What do Japan, the United States, and Brazil have in common? A love of beef is definitely one. Good thing Akinori Yoshida, who got a dual master’s in International Development and Business Administration in 2000, isn’t a vegetarian.
Five years since graduating from AU, Akinori finds himself not in his home country of Japan, but in Brazil working with a new company that imports and exports foods and agricultural products, including wagyu, Japanese Kobe beef.
Akinori’s path from Japan to Brazil took him to both coasts of the U.S. and through Central and South America. Between his undergraduate studies in Oregon, graduate studies at AU, and work after graduation, he spent close to eight years in the United States. In 2003 he decided he was ready for something new, and he embarked on a year-long trip through Mexico, Central America, and South America. Along the way he learned Spanish and Portuguese, and developed a fondness for Latin American culture.
Then last March 2004, when Akinori was in Brazil, he decided to put down some roots, enamored with how friendly and easy-going the Brazilian people were . “They talked to me even though I did not understand a word of what they were saying,” he notes.
Akinori took a job with a newly established company, Andes Foods Emportação e Importação de Alimentos Ltda, and found that his knowledge of the Japanese market made him an ideal fit for the company whose services include Japanese exports to the Brazilian market – mostly in meat products. His main responsibilities involve negotiating with Brazilian plant managers, export managers, and Japanese buyers; looking at products, prices, and production processes; and working on the development of new products. Much of his time is spent visiting production plants, where he monitors quality control, teaches production processes, and serves as a cultural interpreter teaching the Brazilians about Japanese food culture. His biggest challenge: teaching Brazilian workers how to prepare food products that they would never imagine eating themselves for export to the Japanese market – what he describes as “weird Japanese foods” such as beef offal, meat trimmings that only some cultures consider edible.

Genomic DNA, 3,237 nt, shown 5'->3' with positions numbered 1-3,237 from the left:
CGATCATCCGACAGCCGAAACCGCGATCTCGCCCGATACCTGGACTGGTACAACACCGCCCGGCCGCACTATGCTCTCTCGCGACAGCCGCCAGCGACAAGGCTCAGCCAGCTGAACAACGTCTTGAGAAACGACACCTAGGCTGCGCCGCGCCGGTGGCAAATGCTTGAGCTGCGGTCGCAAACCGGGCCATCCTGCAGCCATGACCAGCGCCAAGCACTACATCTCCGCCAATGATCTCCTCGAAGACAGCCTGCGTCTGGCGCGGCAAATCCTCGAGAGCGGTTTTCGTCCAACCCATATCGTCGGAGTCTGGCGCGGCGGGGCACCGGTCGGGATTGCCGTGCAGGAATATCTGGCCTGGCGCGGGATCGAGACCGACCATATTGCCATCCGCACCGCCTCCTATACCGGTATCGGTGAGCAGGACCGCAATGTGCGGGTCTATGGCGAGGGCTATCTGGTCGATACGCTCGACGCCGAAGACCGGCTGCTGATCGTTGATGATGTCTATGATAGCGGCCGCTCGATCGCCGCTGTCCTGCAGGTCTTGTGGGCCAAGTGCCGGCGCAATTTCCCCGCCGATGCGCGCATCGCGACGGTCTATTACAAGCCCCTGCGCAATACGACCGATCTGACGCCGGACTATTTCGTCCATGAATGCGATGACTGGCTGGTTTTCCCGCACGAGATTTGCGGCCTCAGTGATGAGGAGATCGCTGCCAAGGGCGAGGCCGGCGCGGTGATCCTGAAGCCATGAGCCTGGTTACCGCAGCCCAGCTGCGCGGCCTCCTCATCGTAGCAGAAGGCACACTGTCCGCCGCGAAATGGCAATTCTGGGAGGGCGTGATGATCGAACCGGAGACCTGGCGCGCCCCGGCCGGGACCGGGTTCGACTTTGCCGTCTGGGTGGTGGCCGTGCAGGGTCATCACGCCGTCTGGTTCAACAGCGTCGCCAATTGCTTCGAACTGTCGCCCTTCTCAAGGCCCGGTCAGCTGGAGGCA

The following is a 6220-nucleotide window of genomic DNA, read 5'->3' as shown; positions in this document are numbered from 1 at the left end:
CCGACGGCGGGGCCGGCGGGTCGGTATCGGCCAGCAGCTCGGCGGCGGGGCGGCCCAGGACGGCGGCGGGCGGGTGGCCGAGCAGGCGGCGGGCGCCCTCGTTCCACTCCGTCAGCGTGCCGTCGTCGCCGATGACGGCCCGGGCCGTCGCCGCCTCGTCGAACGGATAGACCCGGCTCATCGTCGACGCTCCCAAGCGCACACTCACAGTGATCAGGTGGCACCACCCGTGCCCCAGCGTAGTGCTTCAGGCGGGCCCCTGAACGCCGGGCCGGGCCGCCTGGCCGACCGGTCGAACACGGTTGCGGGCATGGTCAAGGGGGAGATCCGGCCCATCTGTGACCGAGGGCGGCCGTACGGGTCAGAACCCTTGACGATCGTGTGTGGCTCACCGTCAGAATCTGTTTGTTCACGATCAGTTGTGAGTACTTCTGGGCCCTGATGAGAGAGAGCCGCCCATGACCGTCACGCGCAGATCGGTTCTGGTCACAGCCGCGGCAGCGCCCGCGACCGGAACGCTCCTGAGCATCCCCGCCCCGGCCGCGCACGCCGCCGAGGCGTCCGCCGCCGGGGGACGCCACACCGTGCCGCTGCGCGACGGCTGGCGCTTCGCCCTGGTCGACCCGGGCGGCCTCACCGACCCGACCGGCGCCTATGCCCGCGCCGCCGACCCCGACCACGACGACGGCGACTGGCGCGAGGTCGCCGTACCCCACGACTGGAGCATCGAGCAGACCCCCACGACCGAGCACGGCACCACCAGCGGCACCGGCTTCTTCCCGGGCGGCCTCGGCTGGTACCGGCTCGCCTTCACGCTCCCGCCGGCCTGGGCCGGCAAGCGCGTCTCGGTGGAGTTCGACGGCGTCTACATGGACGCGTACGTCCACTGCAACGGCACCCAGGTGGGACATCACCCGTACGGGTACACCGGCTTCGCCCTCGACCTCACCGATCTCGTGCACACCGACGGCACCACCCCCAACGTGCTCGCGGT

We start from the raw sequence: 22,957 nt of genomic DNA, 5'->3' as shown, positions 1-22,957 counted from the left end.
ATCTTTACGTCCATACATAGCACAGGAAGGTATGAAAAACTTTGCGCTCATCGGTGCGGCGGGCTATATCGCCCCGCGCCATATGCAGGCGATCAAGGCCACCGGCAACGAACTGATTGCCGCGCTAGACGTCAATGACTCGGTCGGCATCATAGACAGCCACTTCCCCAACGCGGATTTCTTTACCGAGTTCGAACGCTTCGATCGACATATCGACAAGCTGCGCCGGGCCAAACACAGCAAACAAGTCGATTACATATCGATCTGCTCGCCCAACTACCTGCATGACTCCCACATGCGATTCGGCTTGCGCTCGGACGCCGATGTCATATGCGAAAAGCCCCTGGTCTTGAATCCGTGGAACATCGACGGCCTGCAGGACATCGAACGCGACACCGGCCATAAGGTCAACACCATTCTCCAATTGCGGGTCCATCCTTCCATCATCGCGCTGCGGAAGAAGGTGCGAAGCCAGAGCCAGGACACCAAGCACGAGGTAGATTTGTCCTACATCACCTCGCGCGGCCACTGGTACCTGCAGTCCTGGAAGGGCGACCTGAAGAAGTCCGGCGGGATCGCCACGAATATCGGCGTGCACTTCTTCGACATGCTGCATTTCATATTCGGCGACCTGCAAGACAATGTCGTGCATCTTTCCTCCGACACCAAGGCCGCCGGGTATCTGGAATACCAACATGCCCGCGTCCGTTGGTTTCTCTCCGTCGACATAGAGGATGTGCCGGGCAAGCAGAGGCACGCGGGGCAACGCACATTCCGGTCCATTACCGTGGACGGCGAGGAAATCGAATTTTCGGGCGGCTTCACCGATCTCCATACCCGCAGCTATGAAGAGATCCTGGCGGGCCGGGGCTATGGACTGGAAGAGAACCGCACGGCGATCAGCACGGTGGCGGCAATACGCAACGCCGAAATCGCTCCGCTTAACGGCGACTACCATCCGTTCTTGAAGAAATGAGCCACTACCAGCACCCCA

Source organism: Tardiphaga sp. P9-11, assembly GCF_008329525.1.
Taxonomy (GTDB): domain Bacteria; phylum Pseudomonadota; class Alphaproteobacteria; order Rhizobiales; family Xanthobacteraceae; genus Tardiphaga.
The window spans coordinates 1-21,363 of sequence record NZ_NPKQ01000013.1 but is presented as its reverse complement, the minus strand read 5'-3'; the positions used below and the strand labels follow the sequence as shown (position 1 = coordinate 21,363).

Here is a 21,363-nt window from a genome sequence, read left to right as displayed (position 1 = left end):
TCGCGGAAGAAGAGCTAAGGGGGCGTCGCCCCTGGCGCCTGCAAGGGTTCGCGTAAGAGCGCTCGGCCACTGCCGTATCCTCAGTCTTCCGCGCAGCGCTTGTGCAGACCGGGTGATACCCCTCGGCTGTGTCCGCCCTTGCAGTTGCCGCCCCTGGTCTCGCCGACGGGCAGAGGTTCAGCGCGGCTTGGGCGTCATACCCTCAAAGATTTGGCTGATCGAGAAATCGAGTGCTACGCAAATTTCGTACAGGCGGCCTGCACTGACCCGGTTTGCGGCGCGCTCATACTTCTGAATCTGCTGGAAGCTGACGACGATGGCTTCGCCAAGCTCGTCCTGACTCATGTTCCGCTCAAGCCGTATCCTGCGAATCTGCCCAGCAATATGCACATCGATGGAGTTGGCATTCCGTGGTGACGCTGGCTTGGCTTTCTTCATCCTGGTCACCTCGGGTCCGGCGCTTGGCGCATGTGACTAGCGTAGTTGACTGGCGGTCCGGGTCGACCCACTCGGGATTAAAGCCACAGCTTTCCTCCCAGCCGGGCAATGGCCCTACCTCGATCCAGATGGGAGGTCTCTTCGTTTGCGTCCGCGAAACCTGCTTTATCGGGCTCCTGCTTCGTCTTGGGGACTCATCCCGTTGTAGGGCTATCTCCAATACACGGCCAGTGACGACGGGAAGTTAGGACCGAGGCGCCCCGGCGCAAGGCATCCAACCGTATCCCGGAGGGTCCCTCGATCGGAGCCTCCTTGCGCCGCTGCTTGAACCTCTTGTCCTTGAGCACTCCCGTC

Akinori recognizes his good fortune in being able to “see a different world,” and travel before settling into his current job and home way from home. He hopes to someday spearhead an exchange program that helps Japanese students experience Latin America. He volunteered with international student orientation each semester at AU and is still in touch with friends he met there from all over the world, exchanging e-mails with people in Costa Rica, Russia, Thailand, and Taiwan.
In the meantime he hopes to connect with “local” AU alumni in São Paulo, as well as friends from AU who are now scattered across the world. E-mail him at: firstname.lastname@example.org or email@example.com.